As Americans continue to struggle with the exploding costs of higher education and crippling levels of student debt, one constituency is getting hit hardest: low-income individuals.
While student debt is an issue that impacts Americans from all income brackets, races, ages, and from every part of the country, low-income Americans face unique challenges:
Student debt has a greater impact on low-income borrowers than other Americans. In fact, borrowers in the least affluent one-fifth of American households faced education debt that averaged 24 percent of their income in 2010. The average for all households was 6 percent.
Grant aid is not nearly enough to cover the cost of college for low-income families. Even after factoring in grant aid, a family in the lowest quintile—with an average income of $17,011—would have to pay more than 70 percent of their income to cover college costs.
When starting out, students from low- and middle-income households already face a higher burden. They are less likely to have family assistance and more likely to have other pressures, such as a part-time job or family caretaking role in addition to classes. And many low-income students avoid applying to college altogether, citing the cost. This has resulted in a shrinking economic diversity at schools.
Low-income Americans have become a target of private lenders and for-profit colleges. Some private lenders have even manipulated financially unsophisticated borrowers in an effort to profit.
What’s more, for-profit colleges often target and take advantage of low-income individuals and people of color, leaving them with high levels of debt that they are later unable to pay off. Investigations into these corporate education giants have found deceptive and misleading practices to recruit students and more than half of students at for-profit colleges drop out within a few years.
Despite numerous investigations highlighting the deceptive nature of the for-profit college industry, this issue has ballooned. More students are enrolling in for-profit institutions, more students are dropping out before receiving a degree, and CEOs of these education corporations continue to make millions.
Mane Lavadenz knows firsthand about what a bad deal for-profit colleges are for many students. After the real estate market collapsed, it was difficult for her to earn a living and support herself. She enrolled in some courses at UEI College, a for-profit school. Advisors there assured her, she says, that her student debt would be manageable and that she would have no trouble finding a job after graduating.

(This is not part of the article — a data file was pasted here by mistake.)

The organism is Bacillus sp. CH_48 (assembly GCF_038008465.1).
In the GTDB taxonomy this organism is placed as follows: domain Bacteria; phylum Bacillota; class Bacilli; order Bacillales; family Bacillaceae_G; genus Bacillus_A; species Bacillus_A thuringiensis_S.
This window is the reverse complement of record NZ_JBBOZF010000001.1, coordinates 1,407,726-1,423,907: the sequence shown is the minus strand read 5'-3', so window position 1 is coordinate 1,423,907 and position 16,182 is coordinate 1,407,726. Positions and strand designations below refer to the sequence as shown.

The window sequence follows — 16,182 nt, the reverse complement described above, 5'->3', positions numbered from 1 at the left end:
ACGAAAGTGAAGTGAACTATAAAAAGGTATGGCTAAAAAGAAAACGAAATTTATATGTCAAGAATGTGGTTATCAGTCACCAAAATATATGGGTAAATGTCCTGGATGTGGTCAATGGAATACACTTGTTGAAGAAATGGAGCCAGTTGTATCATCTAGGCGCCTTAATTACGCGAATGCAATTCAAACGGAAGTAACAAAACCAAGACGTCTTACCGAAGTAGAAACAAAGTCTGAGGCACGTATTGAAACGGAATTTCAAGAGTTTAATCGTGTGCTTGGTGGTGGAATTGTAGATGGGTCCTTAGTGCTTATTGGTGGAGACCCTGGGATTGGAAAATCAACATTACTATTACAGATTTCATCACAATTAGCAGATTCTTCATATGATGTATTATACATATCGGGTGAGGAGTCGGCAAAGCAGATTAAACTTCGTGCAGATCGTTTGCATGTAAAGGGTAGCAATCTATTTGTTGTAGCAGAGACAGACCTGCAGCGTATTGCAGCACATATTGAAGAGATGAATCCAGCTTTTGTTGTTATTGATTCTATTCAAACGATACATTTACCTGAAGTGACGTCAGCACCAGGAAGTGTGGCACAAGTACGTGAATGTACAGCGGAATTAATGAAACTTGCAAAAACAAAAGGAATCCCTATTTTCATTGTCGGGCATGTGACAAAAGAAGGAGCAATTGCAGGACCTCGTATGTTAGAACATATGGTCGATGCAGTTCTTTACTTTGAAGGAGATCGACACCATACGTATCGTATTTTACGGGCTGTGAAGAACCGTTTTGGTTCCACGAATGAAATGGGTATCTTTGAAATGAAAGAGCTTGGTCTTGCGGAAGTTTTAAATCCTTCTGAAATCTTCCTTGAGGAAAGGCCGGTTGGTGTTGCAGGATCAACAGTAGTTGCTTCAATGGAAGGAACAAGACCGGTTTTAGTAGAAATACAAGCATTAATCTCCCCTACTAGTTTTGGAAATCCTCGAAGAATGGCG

But that simply wasn’t the case: Like many of her classmates, Lavadenz graduated without any job prospects and, she says, UEI did nothing to help her. Lavadenz was stuck with $9,000 in student loans, which has now accrued to $10,000. Her experience is hardly unique. Former students of for-profit schools have found that their schools overpromised on the kinds of jobs they would land after earning a degree.
Further, for-profit colleges charge their students over 3.5 times more than public institutions, but they spend far less per student on instructional costs than public colleges and universities. In the 2008-2009 school year, for-profit schools spent $2,659 per student on instructional costs; by comparison, public universities spent an average of $9,418 per student and private non-profit universities spent $15,289.
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Now is the time to make student loan debt a top priority in our nation. That is why, earlier this year, Generation Progress and dozens of our progressive allies launched the Higher Ed, Not Debt campaign—a coordinated effort to address the existing $1.2 trillion in student loan debt, caused in part by the predatory practices of the for-profit industry.
More than 60 organizations have already signed on to the campaign, including: the American Federation of Teachers, Demos, Jobs with Justice, One Wisconsin Now, SEIU, Scholarship America, Student Veterans of America, Working Families Organization, and the Young Invincibles.
While for-profit colleges are a main focus of the campaign, we’re utilizing this broad reach to focus on four key elements: college accessibility and affordability; addressing the existing $1.2 trillion in debt; civic engagement; and educating the public about the role of Wall Street in the privatization of higher education. In partnership with Higher Ed, Not Debt, Generation Progress will continue to advance long-term policy solutions, like holding private institutions accountable for bad lending practices and giving borrowers the ability to refinance student loans.
Student loan debt has severe and visible impacts on the American economy. Borrowers with tens of thousands of dollars in debt are unable to purchase homes, start families, obtain employment in certain fields, and save for retirement. It’s time to address this problem in full force. I encourage others to join in the fight to create long-term solutions to protect current and future borrowers from the economically crippling effects of student loan debt.